I live in Dixon surrounded by lots of BLM land. My dog’s name is Ceniza, she is extremely smart and until yesterday didn’t know exactly how strong she was. On January 25 she got out of our gated area (we live in Dixon, and as long as dogs are friendly, most people don’t have issues with loose dogs) It was right before dark, and as usual I called my dogs in for bed (I have two other GSD) the other two came in, so I called her a few times, when she didn’t come I went back in and continued my business. At bedtime around 10, I got my snow boots, jacket and flashlight, and went outside to call her again (we live next to a river and she often hangs around there, but always comes when I call). I searched my property thinking she may be around and couldn’t hear me through the blizzard. Nothing. The next morning I woke up in a panic, went outside immediately and found nothing. I was worried, so I woke my kids and we drove around looking and calling for her. Nothing. My husband is a firefighter, and was coming home from shift on January 26 around 9:30 am, about an hour after looking for her, he drove down our arroyo and found her dragging her back legs and her eyes bulging out of her head, blood shot and gasping for air. He jumped out of our truck scooped her up ran her inside. I saw what was going on, we both frantically dropped everything and dumped out our tool bag and found wire cutters. I would have watched my dog suffocate to death with our three kids watching, if my husband wouldn’t have come home that morning. That cord was so thick, my strength would have never been enough. As I had mentioned the snare worked just as it should have it was so very tight right under her jaw and on the base of her skull up by her ears. We are all very lucky that she had a little extra neck skin to get the needle nose in. When we put the wire cutter in she cried and immediately stopped breathing because of the added 1/4 inch pressure. When she was freed we evaluated her and pieced her story back together. We are hunters, but this was not hunting. What an inhumane way to die, by suffocation.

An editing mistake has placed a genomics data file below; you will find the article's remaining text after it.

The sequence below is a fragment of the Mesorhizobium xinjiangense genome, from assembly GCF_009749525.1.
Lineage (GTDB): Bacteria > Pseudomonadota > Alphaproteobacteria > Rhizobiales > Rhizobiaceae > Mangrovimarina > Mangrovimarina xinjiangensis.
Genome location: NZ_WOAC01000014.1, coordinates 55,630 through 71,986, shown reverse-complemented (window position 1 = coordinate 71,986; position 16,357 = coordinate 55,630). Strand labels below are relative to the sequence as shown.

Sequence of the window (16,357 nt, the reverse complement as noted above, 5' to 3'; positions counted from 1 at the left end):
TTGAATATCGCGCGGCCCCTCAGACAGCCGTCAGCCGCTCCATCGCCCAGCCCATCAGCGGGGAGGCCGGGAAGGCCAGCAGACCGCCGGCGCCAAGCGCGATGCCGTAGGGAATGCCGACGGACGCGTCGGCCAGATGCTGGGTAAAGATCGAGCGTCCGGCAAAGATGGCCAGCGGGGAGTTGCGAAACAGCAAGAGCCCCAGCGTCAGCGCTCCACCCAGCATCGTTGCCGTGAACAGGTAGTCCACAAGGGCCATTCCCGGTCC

Unfortunately, this happens where I live, in rural New Mexico. Old style bear traps, snares, and others have been found and destroyed as people are enjoying our beautiful land. My family and my community has to be careful when hiking around, we should’t have to say that when referring to man made traps. I urge you to support HB 32 because every family/hiker, needs to feel safe when hiking around their community and surrounding lands.
–Dixon, New Mexico